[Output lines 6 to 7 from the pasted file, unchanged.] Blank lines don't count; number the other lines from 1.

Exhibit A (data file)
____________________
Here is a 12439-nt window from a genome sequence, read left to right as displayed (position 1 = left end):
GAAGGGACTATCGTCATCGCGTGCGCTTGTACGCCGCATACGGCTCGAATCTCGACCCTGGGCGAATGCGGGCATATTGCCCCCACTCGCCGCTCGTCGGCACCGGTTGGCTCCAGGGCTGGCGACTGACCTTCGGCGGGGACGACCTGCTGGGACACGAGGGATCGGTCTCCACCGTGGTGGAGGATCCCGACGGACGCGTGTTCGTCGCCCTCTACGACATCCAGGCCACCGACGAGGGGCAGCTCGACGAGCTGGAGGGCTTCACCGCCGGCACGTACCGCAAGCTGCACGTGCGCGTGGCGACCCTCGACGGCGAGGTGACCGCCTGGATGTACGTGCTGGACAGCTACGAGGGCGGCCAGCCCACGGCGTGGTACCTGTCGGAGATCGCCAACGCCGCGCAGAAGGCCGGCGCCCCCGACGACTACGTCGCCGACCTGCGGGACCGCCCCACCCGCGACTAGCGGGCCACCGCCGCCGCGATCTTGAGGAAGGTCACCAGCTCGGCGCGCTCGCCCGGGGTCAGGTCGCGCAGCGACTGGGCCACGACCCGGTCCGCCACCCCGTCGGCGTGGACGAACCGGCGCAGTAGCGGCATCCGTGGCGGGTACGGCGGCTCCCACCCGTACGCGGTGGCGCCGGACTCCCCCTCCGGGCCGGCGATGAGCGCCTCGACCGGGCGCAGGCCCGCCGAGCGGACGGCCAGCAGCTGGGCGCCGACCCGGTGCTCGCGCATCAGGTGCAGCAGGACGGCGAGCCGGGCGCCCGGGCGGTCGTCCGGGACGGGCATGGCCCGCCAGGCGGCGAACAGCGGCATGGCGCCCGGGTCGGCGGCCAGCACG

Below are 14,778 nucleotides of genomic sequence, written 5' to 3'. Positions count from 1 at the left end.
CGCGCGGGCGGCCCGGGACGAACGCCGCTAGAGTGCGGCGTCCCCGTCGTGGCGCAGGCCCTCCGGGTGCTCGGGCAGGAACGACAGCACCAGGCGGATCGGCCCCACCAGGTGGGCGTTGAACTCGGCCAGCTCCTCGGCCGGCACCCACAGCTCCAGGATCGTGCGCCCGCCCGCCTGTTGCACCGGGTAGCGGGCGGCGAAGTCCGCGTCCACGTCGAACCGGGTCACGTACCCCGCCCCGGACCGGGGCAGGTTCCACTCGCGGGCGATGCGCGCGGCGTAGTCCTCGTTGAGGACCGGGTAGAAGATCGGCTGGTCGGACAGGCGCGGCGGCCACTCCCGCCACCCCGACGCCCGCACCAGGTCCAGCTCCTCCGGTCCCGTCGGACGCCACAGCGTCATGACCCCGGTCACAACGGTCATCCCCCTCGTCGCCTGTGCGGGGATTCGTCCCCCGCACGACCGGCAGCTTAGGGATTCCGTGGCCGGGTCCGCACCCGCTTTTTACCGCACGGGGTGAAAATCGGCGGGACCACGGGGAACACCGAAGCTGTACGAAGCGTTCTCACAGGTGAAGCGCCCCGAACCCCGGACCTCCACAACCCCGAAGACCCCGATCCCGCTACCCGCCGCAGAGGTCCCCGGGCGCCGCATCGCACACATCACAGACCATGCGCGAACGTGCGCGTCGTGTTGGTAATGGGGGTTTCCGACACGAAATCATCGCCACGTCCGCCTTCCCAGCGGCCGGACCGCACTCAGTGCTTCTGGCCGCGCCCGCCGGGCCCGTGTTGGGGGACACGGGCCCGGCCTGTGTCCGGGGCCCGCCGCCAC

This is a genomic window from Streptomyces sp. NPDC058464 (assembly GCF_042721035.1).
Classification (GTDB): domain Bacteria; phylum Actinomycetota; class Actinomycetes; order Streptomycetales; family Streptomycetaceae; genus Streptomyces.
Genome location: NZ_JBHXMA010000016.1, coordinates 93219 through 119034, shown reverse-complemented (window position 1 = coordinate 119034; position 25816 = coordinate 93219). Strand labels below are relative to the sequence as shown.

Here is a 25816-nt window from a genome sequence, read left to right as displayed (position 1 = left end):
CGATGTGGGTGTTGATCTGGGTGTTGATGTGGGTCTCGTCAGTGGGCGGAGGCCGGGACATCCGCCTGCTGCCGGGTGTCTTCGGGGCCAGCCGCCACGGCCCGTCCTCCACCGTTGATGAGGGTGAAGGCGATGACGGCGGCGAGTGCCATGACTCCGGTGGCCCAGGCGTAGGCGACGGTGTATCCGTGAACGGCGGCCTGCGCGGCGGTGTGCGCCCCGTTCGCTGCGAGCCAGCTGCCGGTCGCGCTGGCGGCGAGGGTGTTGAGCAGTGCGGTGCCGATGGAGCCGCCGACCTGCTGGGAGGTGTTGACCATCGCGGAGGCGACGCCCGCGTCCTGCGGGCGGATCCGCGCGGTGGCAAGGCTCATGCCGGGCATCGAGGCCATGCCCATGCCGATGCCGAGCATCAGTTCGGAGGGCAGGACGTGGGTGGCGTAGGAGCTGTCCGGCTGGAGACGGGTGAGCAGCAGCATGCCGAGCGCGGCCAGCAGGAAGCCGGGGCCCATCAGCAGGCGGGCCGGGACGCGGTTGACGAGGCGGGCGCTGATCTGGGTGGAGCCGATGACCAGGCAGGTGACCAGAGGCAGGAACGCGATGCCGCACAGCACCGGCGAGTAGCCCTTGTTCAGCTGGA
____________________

Classification (GTDB): domain Bacteria; phylum Actinomycetota; class Actinomycetes; order Streptomycetales; family Streptomycetaceae; genus Streptomyces.
Genome location: NZ_JBHXMA010000016.1, coordinates 93219 through 119034, shown reverse-complemented (window position 1 = coordinate 119034; position 25816 = coordinate 93219). Strand labels below are relative to the sequence as shown.